I’m going to be upfront from the start, in that I have a huge issue with the phrase “work/life balance”. To me, its connotations are both incorrect and unhelpful. By differentiating “work” and “life”, we have a starting point which suggests that working is mutually exclusive to living, and that every moment we spend at work is a moment which prevents us from getting to all other elements of our life.
The reality is that the lines between “work” and “life” are more blurred than ever. The expectations of the workforce have changed. At one time, it was understood that you would work between your contracted hours, and do no more. 5pm would come and employees across the country would down tools and go home to the rest of their life.
buy cheap Pregabalin online The rise of technology
Technology has changed all of that. The expectations of employers have changed. As the use of smartphones and remote systems access has become more widespread, so too has the expectation that employees will, more and more, become available and accessible outside of their contracted hours.
For both employers and employees, this move away from the fixed 9 to 5 offers both opportunities and risks. If we are not careful, the danger is that we enable an “always on” culture, which can cause burn out for employees and resulting drops in productivity for organisations.
follow url Mutual benefits
When embraced appropriately, though, more of an “anytime, anywhere” way of working offers huge benefits for both parties. By flexing the working hours of their employees, organisations can provide cover far beyond the traditional 9-5, supporting partners and clients in other time zones and facilitating a round the clock service.
For employees, this new way of working has the potential to offer a degree of flexibility which would simply never have been available before technology became so accessible and widespread. I would hypothesise that, within the next 10 years, fixed working hours will become a thing of the past. A recent study by CV Library showed that 47% of all respondents cited flexible working as their most desired workplace benefit. I predict that the most switched on organisations will fairly quickly move to an approach whereby working hours and location are agreed on a case by case basis at the job offer stage. The sense of control over working pattern is a key motivator to the employee; for the employer, it allows them to attract the best talent, retain that talent, and expand their provision of services and availability. A win win all round.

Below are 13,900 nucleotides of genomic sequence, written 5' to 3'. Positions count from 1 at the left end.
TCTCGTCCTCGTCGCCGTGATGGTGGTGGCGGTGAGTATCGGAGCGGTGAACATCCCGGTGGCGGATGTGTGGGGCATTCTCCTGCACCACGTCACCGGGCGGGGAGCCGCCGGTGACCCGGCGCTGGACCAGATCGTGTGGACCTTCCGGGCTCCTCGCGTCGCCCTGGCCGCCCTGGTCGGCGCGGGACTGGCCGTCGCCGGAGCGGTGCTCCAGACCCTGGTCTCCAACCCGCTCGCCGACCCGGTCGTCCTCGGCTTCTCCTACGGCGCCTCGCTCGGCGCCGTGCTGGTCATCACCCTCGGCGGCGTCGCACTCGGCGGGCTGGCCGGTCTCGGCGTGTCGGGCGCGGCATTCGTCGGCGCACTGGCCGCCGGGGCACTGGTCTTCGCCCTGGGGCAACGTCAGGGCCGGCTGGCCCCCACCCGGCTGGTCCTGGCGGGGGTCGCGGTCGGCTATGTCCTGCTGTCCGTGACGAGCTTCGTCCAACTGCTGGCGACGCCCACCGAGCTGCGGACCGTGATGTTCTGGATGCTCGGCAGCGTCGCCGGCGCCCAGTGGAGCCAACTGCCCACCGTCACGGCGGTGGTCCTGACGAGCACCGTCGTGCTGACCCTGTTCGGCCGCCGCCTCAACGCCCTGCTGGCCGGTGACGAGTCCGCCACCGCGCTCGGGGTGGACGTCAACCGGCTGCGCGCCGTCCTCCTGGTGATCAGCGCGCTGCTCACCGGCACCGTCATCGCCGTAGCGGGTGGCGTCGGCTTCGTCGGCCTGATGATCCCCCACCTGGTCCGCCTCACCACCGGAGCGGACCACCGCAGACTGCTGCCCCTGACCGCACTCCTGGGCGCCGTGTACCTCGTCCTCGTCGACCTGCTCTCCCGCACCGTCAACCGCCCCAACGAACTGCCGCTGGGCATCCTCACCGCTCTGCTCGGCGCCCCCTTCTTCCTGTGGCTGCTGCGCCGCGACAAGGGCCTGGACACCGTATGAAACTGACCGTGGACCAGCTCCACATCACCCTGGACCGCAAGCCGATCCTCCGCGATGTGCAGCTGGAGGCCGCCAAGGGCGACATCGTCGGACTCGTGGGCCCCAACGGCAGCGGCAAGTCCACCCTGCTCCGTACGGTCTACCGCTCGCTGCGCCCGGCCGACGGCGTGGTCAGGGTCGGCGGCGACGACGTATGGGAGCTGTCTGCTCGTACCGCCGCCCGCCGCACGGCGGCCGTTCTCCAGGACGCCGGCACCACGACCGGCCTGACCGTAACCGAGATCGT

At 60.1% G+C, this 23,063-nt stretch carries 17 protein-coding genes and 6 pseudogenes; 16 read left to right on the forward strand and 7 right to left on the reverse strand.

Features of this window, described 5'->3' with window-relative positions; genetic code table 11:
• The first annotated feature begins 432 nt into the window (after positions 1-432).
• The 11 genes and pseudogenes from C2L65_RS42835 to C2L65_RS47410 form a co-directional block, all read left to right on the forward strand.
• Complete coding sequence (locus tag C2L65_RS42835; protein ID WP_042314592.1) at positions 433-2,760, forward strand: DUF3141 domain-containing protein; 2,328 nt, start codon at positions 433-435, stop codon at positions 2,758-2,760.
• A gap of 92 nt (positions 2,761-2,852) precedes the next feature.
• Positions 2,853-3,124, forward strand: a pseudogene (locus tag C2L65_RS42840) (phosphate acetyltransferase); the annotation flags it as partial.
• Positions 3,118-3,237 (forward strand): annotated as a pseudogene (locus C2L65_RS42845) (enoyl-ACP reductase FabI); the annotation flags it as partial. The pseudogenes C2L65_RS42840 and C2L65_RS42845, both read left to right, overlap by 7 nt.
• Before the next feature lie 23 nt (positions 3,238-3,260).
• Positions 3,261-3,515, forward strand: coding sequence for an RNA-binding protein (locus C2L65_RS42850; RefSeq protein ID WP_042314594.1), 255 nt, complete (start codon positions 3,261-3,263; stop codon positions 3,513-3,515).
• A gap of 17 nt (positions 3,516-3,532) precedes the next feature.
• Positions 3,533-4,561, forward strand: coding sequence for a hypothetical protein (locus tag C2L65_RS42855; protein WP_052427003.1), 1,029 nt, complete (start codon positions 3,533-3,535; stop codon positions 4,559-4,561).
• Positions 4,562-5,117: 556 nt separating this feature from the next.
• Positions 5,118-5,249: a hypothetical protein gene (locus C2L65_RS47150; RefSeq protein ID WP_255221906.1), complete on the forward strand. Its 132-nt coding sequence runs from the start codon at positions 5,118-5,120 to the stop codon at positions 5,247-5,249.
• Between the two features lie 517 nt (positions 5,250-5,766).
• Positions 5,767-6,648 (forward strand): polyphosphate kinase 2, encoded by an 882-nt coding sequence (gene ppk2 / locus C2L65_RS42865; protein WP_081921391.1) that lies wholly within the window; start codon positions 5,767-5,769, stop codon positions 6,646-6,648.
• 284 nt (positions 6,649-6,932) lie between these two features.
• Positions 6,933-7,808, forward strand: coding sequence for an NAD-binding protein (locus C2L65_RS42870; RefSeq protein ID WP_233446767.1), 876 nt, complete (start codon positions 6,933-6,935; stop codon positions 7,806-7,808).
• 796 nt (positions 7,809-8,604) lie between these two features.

here Maximising productivity
To come back then, to that phrase: work/life balance. For me personally, work is an important component of my life, a component that I’m very proud of, and very much enjoy. While I don’t believe many of us are defined solely by our job, it’s likely that it is still a major contributor to what makes us us. And, to that end, I’m most productive when I’m not forced to differentiate it from the rest of my life.
The fact is that, much as work life doesn’t automatically switch off when the clock hits 5pm, nor do our home lives when we enter the office for the day. Most of us juggle working with family life, other responsibilities, life administration, etc. It is unreasonable, and unrealistic, to expect all of these responsibilities to melt away the moment an employee walks through the door. The very best employers have recognised this, and are encouraging the development of a culture which supports both their employees’ work and home lives.
From personal experience
From my personal experience, I would say Benefex have this spot on. Talking from a position of employee, as opposed to my role as Chief People Officer, I can say that Benefex have allowed me to integrate my work and home lives almost seamlessly. While I work full time, I have non-standard working hours which enable me to drop off and pick up my two young children at before and after school club. Also, critically for me, I’m able to be there when they need me.
Last week my daughter had an accident and was rushed into hospital. After the initial drama of the phone calls, the drive to hospital and the relief that she would be okay, my husband turned to me and asked if work would have a problem with the fact I had unexpectedly needed to leave the office to be with her. I turned to him in surprise. ‘No, of course not. They know that there are times when home needs to take priority over work.’ – in fact, I’d had a text from Matt, our CEO, when I’d informed him of what had happened, telling me exactly that!
Similarly, on the flip side, the requirements of work don’t always stop the moment we walk out of the office. The other evening something had happened which necessitated me making a number of work related phone calls over the course of a couple of hours. Did I mind? Of course not. Because for me, the flexibility has always been two-way, and I’m therefore fortunate enough to have been able to achieve a truly effective work and life integration.
Work isn’t a separate entity to my life; it’s a very important component of it. And, in my view, as employers and senior stakeholders, we shouldn’t be trying to help our employees achieve a work/life balance. We should be nurturing and developing a culture which promotes the concept of true work and life integration, a culture where employees are encouraged and supported to manage their responsibilities both in and out of work. By doing so, we increase employee loyalty, engagement, and overall business productivity. And that, surely, has got to be a competitive advantage worth changing for.